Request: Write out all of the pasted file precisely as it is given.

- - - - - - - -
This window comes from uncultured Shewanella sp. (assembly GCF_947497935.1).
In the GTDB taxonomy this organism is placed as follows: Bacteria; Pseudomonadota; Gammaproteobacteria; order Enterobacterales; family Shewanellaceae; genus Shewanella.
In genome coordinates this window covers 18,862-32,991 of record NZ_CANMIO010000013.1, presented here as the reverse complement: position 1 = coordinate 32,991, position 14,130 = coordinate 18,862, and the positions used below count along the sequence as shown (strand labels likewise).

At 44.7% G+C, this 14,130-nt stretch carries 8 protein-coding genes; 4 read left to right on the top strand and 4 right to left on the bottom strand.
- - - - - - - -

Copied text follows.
This window comes from uncultured Shewanella sp. (assembly GCF_947497935.1).
In the GTDB taxonomy this organism is placed as follows: Bacteria; Pseudomonadota; Gammaproteobacteria; order Enterobacterales; family Shewanellaceae; genus Shewanella.
In genome coordinates this window covers 18,862-32,991 of record NZ_CANMIO010000013.1, presented here as the reverse complement: position 1 = coordinate 32,991, position 14,130 = coordinate 18,862, and the positions used below count along the sequence as shown (strand labels likewise).

At 44.7% G+C, this 14,130-nt stretch carries 8 protein-coding genes; 4 read left to right on the top strand and 4 right to left on the bottom strand.